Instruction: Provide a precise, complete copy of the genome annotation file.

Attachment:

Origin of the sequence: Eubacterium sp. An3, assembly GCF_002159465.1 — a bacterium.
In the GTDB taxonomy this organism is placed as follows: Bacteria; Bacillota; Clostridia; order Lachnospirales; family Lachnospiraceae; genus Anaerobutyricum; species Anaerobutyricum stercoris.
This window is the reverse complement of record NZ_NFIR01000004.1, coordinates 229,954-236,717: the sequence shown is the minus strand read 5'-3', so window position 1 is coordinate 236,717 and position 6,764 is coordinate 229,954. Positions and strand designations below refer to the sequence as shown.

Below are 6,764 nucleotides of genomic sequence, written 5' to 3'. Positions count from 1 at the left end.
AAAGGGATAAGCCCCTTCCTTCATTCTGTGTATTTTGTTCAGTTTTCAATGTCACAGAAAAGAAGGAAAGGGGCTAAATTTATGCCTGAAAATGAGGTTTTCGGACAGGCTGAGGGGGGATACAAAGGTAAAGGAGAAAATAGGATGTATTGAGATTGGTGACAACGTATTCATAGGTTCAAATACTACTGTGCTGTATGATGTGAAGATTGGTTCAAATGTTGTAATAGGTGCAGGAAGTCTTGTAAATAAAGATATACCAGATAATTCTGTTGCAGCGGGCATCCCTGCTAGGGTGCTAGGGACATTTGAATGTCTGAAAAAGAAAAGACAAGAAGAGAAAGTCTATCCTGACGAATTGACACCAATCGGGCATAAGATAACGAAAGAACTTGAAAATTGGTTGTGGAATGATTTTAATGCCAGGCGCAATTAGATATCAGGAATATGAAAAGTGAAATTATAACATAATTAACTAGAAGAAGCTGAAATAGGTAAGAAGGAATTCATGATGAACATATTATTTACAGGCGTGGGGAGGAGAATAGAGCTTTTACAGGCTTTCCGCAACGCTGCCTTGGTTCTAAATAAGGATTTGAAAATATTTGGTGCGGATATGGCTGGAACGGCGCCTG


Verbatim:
Origin of the sequence: Eubacterium sp. An3, assembly GCF_002159465.1 — a bacterium.
In the GTDB taxonomy this organism is placed as follows: Bacteria; Bacillota; Clostridia; order Lachnospirales; family Lachnospiraceae; genus Anaerobutyricum; species Anaerobutyricum stercoris.
This window is the reverse complement of record NZ_NFIR01000004.1, coordinates 229,954-236,717: the sequence shown is the minus strand read 5'-3', so window position 1 is coordinate 236,717 and position 6,764 is coordinate 229,954. Positions and strand designations below refer to the sequence as shown.

Below are 6,764 nucleotides of genomic sequence, written 5' to 3'. Positions count from 1 at the left end.
AAAGGGATAAGCCCCTTCCTTCATTCTGTGTATTTTGTTCAGTTTTCAATGTCACAGAAAAGAAGGAAAGGGGCTAAATTTATGCCTGAAAATGAGGTTTTCGGACAGGCTGAGGGGGGATACAAAGGTAAAGGAGAAAATAGGATGTATTGAGATTGGTGACAACGTATTCATAGGTTCAAATACTACTGTGCTGTATGATGTGAAGATTGGTTCAAATGTTGTAATAGGTGCAGGAAGTCTTGTAAATAAAGATATACCAGATAATTCTGTTGCAGCGGGCATCCCTGCTAGGGTGCTAGGGACATTTGAATGTCTGAAAAAGAAAAGACAAGAAGAGAAAGTCTATCCTGACGAATTGACACCAATCGGGCATAAGATAACGAAAGAACTTGAAAATTGGTTGTGGAATGATTTTAATGCCAGGCGCAATTAGATATCAGGAATATGAAAAGTGAAATTATAACATAATTAACTAGAAGAAGCTGAAATAGGTAAGAAGGAATTCATGATGAACATATTATTTACAGGCGTGGGGAGGAGAATAGAGCTTTTACAGGCTTTCCGCAACGCTGCCTTGGTTCTAAATAAGGATTTGAAAATATTTGGTGCGGATATGGCTGGAACGGCGCCTG